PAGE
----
Indian Journal of Radiology and Imaging Indian Journal of Radiology and Imaging

: 2006  |  Volume : 16  |  Issue : 4  |  Page : 571--572

Isolated pancreatic duct ascariasis in a child

S Sardessai, M Sharma, G Barreto 
 Dept of Radiology, Goa Medical College, Bambolim, Goa, India

Correspondence Address:
M Sharma
Room No217, RMO«SQ»s Hostel, GMC, Bambolim, Goa

How to cite this article:
Sardessai S, Sharma M, Barreto G. Isolated pancreatic duct ascariasis in a child.Indian J Radiol Imaging 2006;16:571-572

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Sardessai S, Sharma M, Barreto G. Isolated pancreatic duct ascariasis in a child. Indian J Radiol Imaging [serial online] 2006 [cited 2020 Jul 4 ];16:571-572
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Full Text


The global incidence of acute pancreatitis as a result of Ascaris infection is unknown because many cases go largely undiagnosed [2]. Although Ascaris-induced pancreatitis is predominantly diagnosed in tropical countries, it has been reported in the developed world, as well [7]. To our knowledge, only four cases of isolated pancreatic duct ascariasis, in all age groups, have been reported earlier in India [3].

 Case Report

A 10-year-old boy presented with H/O pain in upper abdomen associated with vomiting of round worms. Per abdomen, there was fullness in the epigastrium with tenderness and guarding. No rebound tenderness was present and bowel sounds were normal. Preliminary blood investigations including blood counts and renal functions revealed no abnormality. However, serum amylase and urinary amylase were markedly elevated. Liver function tests were normal. RBC's, pus cells and roundworm ova were detected in the routine stool examination. An abdominal USG was requested.

The ultrasound revealed the pancreas to be bulky and hypoechoic with a linear, echogenic structure in the pancreatic duct [Figure 1] s/o round worm. A small collection in the region of the tail of pancreas was noted. The CBD and IHBR's were normal.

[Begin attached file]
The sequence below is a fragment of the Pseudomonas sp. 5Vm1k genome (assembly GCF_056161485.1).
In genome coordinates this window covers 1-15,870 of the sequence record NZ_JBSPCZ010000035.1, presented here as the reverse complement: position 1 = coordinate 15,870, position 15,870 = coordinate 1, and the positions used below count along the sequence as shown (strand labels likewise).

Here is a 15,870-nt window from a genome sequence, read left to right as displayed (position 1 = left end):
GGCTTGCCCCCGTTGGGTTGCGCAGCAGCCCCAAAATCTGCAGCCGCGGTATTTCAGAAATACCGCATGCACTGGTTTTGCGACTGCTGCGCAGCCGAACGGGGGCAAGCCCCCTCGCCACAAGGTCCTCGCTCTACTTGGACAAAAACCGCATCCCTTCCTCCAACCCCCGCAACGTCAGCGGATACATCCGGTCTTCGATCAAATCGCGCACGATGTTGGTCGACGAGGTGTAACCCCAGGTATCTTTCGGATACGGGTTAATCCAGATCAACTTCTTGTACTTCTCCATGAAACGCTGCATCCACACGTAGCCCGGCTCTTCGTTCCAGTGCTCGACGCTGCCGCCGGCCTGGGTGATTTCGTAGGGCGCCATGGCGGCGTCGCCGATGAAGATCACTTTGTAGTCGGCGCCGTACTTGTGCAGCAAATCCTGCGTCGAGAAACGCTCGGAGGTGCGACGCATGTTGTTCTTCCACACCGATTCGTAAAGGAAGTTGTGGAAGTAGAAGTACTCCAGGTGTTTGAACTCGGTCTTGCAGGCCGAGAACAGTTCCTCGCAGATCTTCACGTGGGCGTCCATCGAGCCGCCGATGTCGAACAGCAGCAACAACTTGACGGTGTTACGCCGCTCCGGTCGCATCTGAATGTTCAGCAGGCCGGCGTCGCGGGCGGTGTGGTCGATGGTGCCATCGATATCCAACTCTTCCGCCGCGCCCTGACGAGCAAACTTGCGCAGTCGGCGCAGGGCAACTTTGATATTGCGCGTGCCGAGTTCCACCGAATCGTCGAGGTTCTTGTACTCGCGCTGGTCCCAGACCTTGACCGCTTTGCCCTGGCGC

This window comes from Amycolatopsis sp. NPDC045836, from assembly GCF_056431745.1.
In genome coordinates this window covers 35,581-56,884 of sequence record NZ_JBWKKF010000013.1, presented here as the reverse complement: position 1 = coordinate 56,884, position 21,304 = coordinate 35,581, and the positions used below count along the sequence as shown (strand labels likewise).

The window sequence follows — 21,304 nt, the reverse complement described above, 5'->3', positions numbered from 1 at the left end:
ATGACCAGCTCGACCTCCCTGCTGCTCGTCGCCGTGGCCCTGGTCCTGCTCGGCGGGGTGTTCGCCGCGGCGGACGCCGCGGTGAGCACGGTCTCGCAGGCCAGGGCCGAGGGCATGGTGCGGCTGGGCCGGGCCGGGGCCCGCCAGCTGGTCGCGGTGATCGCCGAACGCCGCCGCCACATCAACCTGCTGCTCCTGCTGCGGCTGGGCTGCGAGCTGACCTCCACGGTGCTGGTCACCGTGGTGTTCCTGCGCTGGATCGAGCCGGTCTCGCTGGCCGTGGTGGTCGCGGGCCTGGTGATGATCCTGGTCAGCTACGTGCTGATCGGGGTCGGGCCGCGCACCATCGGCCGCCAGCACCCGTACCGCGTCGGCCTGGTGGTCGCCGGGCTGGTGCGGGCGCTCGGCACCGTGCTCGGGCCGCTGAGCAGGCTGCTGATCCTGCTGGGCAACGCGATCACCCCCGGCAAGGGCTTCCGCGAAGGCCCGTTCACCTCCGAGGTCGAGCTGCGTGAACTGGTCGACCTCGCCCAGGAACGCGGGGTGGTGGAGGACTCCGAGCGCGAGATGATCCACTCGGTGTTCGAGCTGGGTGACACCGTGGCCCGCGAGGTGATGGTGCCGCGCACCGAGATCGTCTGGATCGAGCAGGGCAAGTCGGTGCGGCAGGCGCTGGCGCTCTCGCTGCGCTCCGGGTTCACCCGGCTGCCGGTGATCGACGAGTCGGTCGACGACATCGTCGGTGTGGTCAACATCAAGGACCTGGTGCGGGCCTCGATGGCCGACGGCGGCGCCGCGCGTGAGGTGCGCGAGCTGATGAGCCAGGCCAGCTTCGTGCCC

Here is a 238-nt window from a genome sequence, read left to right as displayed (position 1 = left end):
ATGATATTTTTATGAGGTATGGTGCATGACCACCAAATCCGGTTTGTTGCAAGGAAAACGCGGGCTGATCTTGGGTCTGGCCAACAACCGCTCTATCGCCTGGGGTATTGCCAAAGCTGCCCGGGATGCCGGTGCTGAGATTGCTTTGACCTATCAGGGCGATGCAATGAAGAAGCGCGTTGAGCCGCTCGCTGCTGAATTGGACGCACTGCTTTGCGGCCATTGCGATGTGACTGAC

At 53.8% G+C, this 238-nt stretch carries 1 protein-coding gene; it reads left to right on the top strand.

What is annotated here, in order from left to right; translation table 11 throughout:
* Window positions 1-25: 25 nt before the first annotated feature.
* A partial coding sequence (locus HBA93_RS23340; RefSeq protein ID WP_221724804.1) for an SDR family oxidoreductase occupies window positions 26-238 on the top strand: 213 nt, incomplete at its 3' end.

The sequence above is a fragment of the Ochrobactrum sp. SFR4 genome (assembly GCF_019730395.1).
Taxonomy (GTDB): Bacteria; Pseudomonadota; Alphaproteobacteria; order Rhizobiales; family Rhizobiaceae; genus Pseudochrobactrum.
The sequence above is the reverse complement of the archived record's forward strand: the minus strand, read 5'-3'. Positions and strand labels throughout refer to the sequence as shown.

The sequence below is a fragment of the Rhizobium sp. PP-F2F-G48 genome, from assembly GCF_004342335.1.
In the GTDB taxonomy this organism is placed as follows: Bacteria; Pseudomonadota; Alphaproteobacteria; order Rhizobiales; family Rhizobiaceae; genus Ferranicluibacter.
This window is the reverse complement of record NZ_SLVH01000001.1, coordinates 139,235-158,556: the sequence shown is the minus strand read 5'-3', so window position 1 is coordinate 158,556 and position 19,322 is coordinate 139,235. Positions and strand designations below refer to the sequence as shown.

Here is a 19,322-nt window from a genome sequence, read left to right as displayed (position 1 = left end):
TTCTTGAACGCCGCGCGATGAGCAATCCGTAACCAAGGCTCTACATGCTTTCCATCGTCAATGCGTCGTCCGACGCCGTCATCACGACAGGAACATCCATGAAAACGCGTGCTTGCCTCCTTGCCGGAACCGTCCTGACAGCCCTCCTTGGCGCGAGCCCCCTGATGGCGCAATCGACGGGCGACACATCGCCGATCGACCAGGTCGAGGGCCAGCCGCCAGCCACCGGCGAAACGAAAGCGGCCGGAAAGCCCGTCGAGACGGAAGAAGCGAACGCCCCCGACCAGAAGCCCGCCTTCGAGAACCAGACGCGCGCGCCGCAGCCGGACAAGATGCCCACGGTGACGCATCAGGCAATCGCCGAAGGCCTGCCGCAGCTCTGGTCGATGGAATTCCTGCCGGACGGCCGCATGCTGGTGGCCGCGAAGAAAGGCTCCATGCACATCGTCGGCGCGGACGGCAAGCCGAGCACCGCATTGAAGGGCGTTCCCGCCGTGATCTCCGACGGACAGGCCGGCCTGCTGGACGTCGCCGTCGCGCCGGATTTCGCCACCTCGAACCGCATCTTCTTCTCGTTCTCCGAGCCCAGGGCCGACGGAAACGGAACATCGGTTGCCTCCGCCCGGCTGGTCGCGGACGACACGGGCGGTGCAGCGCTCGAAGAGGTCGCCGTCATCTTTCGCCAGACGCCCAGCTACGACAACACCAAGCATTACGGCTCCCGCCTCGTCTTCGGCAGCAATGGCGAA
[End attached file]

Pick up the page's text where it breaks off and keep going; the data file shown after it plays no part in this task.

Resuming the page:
The patient was managed conservatively with nasogastric suction, IV fluids and antibiotics. Piperazine was used as well. The boy made a complete clinical recovery with the repeat ultrasound done after one week showing no evidence of the worm in the duct.


Ascaris lumbricoides causes pancreatitis due to obstruction of papilla of Vater, invasion of common bile duct, or invasion of pancreatic duct. Ascension of the parasite into the pancreatic ducts and calcified worm and ova remains are implicated in pancreatitis [1].

The worm enters the pancreatic duct only as a result of abnormal migration. The clinical diagnosis of Ascaris pancreatitis requires a high degree of suspicion. While intestinal obstruction is more common in children, pancreatic ascariasis, unlike in adults, is rare. The hepatobiliary duct network in children is smaller and thus more difficult for worm entry. The mean age of patients who present with HPA is 35 years (range, 4 to 70 years), with a female-to-male ratio of nearly 3:1 [1].Previous surgeries as well as endoscopic sphincterotomy result in widened ampullary diameter; facilitating entry for roundworms.

Ascaris related clinical disease is not just restricted to patients with a heavy worm load [6] but may be seen with a single worm lodged in the biliary tract and negative parasitic tests in the stools [7].

Pain is sudden in onset but may be gradual, the epigastrium being the commonest location. Other accompanying symptoms are vomiting, nausea and anorexia [6], jaundice with fever being a sign of associated biliary tract involvement.

In the biochemical evaluation, the sensitivity of amylase in pediatric acute pancreatitis is less than in adults. Even then, it remains the most widely used single test in acute pancreatitis. The serum level rises within 2 to 12 hours.

Some studies claim that stool examination lacks sensitivity and specificity [3], however in our case; the diagnosis was substantiated further with the stool report.

Diagnostic ultrasonography is a simple, non-invasive test with a sensitivity of 50% to 86% for worms in the biliary tree; but the sensitivity for detecting worms in the pancreatic duct is unknown [3],[4].

The two major sonographic findings are:

1) increased bulk and decreased echogenicity of pancreas.( Fleischer AC,et al, 1983)

2) Long, linear, echogenic strips in the pancreatic duct, that may show acoustic shadowing [7].

A CT scan can also be useful but has a lower sensitivity than ultrasonography [2].

Conservative, supportive management of pediatric pancreatitis is still an accepted form of therapy [5]. Relief of pain, reduction of exocrine pancreatic secretion, by keeping the patient nil by mouth with nasogastric suction, and intravenous fluids to correct shock and electrolyte abnormalities, are required for more than five days. Anthelmintic therapy with piperazine is preferred though mebendazole or albendazole is effective in eradicating ascariasis in 84% to 100% of cases [4]. Feedings should be restarted when abdominal tenderness has disappeared, any ileus has resolved, and urinary amylase clearance has become normal.

The prognosis of Ascaris-induced pancreatitis is excellent if the patient is diagnosed and treated early. It requires prompt recognition and treatment to prevent complications [2].


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